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EARTHWATCH

Junk No More : There's a place for old stoves, refrigerators and washers, and it's not the local landfill.

August 22, 1991|RICHARD KAHLENBERG | SPECIAL TO THE TIMES

Yesterday, we called it junk. Today, people have discovered that it is a kind of treasure--and part of a new environmental consciousness. I'm talking about something recyclers call "white goods"--stoves, fridges, washers, TVs, even toasters.

On the upside: An old stove that resembles a '59 Cadillac fetches hundreds of dollars, a rebuilt fridge can bring $150. Nowadays, there's new value in old stuff.

This trend is also part of the solution to the landfill problem. County waste analyst Jeff Bowling and I crunched some numbers and calculated that county residents probably have enough unused or broken refrigerators in their homes to take up every legal parking space on Ventura's main street.

According to a study out of MIT, each year Americans throw away enough TVs, including repairable sets and even some in working order, to form a line of blank screens from Ventura to Vancouver.

Bowling wants to keep such white goods out of the local landfill.

"Without efforts to reduce the volume we're putting into our main county facility, we'll reach legal capacity in 18 months," Bowling said. The county, however, is filing for permission from the state to carry on beyond then. But in the meantime, Bowling and his colleagues at the Ventura County Solid Waste Management Department are trying all kinds of things to cut the growth of the trash heap by half.

"Recycling is better than disposal. Reuse is better than recycling," according to Donella Meadows, a professor of environmental studies who was quoted in the same MIT-based study.

And closer to home, Sonoma County recycling expert Pavitra Crimmel, characterizing her efforts to keep old appliances out of the landfill, said, "We're here to support the repair and resale business." Her job is to operate a sort of county-owned thrift shop at the landfill.

Victoria Hand, manager of the recycling section of the Solid Waste Management Department, the county's chief waste-watcher, said, "I like what they're doing in Sonoma and I want to bring the program here."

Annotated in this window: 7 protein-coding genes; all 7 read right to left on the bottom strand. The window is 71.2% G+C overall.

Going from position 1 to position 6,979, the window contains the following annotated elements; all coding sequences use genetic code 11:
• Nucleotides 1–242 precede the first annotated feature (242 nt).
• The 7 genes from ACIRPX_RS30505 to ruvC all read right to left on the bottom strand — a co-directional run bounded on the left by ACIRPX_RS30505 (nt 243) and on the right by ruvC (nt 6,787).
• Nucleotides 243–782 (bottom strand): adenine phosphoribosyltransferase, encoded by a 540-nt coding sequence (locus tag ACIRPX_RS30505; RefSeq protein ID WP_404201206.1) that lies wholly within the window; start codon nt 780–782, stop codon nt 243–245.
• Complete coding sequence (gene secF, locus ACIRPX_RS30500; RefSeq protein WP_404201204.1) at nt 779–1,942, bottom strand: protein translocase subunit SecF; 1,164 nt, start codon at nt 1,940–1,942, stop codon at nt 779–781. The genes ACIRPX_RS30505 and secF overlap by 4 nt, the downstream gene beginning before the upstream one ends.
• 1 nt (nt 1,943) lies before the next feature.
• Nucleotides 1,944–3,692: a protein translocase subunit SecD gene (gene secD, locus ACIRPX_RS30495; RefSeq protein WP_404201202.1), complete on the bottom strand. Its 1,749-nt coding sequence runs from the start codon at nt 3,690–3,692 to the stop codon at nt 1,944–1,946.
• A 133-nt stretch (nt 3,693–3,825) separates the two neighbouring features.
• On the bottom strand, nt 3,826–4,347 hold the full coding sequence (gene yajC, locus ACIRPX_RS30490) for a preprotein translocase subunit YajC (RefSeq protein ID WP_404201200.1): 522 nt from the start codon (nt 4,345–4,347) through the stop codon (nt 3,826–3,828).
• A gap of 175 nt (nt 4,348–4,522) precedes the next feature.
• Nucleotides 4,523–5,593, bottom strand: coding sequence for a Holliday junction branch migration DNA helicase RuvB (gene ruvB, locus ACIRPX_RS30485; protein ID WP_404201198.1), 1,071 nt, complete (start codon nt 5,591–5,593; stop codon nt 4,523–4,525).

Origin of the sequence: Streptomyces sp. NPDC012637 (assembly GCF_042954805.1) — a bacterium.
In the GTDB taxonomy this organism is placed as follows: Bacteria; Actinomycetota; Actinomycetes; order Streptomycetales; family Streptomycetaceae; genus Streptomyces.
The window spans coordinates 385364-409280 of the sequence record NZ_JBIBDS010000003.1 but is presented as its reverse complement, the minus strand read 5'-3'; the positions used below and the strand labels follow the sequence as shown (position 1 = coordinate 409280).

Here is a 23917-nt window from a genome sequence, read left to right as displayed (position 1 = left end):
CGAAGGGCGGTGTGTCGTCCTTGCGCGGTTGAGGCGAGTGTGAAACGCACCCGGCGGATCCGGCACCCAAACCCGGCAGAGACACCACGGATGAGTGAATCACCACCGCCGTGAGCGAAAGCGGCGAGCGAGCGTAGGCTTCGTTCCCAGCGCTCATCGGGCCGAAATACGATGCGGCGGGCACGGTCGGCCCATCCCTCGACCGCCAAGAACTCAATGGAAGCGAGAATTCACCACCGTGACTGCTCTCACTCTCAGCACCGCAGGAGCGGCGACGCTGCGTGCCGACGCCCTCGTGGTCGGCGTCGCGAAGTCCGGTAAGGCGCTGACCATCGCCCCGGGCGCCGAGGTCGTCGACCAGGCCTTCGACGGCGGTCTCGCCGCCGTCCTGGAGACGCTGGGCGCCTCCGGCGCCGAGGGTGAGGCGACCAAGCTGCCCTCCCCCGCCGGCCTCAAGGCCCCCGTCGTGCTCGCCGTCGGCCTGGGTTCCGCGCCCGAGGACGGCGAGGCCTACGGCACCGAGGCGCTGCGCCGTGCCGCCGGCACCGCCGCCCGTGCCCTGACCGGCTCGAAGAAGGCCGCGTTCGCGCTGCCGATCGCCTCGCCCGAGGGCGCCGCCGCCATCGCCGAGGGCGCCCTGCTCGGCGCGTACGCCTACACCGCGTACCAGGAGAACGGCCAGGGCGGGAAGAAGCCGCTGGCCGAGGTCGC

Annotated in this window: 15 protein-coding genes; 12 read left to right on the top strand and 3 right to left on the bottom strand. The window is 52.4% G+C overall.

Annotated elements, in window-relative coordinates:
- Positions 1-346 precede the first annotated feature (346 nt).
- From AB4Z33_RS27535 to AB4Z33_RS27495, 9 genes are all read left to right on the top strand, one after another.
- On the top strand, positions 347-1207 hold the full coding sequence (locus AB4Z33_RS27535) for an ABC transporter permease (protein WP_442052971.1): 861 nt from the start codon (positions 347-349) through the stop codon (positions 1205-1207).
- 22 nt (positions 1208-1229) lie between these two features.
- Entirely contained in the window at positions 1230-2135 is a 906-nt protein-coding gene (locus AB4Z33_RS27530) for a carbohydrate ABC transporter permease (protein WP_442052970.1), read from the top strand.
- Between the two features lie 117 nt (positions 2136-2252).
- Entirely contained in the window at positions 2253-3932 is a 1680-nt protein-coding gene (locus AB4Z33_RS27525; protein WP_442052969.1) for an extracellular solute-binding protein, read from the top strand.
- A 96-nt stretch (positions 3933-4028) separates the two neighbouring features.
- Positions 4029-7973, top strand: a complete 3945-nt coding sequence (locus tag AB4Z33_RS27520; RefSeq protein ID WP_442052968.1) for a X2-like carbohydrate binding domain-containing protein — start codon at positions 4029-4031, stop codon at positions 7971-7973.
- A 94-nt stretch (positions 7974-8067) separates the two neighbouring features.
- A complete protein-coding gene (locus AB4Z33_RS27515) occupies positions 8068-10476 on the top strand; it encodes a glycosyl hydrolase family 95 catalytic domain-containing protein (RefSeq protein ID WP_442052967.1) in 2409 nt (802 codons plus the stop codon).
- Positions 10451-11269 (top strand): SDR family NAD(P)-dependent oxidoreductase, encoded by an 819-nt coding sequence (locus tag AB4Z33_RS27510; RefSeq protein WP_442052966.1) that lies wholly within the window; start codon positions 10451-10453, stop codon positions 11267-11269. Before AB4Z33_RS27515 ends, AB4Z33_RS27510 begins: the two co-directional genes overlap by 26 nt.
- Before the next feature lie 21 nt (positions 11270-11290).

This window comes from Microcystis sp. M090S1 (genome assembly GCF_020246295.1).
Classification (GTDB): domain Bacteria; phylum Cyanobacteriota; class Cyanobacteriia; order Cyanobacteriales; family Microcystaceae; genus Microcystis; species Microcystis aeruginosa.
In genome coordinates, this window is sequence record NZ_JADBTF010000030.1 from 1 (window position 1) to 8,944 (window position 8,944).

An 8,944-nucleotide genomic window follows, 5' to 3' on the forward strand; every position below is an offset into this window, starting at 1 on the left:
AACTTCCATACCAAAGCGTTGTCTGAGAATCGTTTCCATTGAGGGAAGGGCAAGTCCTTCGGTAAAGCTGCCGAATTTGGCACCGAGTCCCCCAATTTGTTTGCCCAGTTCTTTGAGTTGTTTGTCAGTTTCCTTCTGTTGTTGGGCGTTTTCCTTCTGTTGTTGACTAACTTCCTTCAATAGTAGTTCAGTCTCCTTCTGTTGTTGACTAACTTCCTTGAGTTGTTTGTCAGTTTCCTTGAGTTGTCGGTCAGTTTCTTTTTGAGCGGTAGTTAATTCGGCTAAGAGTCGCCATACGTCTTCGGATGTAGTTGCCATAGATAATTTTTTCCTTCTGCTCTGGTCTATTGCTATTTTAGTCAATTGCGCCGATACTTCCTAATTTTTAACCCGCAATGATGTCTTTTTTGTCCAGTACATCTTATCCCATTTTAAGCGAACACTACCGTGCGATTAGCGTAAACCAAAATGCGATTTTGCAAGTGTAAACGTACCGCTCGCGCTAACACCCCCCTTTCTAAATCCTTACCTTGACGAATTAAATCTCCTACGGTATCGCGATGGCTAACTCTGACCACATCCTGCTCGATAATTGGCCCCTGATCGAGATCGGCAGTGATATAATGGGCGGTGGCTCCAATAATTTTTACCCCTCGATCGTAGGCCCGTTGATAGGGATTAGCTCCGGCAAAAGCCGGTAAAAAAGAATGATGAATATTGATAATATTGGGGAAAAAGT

Meanwhile, she's devised a program to cut down on the dumping of white goods and other reusables by compiling and promoting two excellent reuse and resale directories. Her research indicates that county residents are diverting 1,700 tons of recyclables per year via resale and donations. She hopes, however, to substantially increase that figure.

The first thing we should do, of course, is keep our appliances in good repair. I use the Yellow Pages and call around for quotes. Also, I've used a resource the state provides to inform me if a repair shop is registered and inspected.

If it turns out that your appliance is beyond repairing and is only good for its scrap-metal value, there can still be an environmentally happy end for it. Ferrous scrap (70% of white goods' content) is the lifeblood of a hardy new American smelting industry.

"Mini-mills" are springing up around the country in places such as Sacramento and Orlando, where the population growth has meant a proliferation of scrap iron (old appliances and cars). If you can't find any other home for your white goods, call Oxnard Metals, the local member of the Institute of Scrap Recyclers Inc.

Victoria Hand's recycling directories also mention that you should first consider listing reusable items in the local classified ads. I called to see if there was any trend here.

"Interest in this kind of thing is way up this year," said Mark Burroughs of the Ventura edition of the Recycler. "Over the last 18 months, used appliance ads are up 16% . . . and 80% of these things sell."

Sherry Banks of The Times Ventura County Edition classifieds said, "Voluntary sales of this kind of used merchandise is up 16.87%." I asked her to explain "voluntary sales."

"Oh, they're the unsolicited ones," she said. Volunteerism with a practical twist, I thought.

Maybe it's the economy, maybe it's a desire to be eco-helpful. But people are evidently giving a second chance to things that used to be junk.

* FYI

For free copies of the recently compiled "Ventura County Thrift Store Directory" and "Recycling Centers in Ventura County," some with free pickup and delivery, call (805) 654-2889.

For recycling of items that you believe have scrap-metal value, Oxnard Metal Co. will refer you to a pickup service, or if you bring the items in yourself will pay you half a cent a pound. For more information, call (805) 483-0512.

To find out if a repair shop in your neighborhood is registered and inspected by the state Bureau of Electronics and Appliance Repair, call (916) 445-4751.

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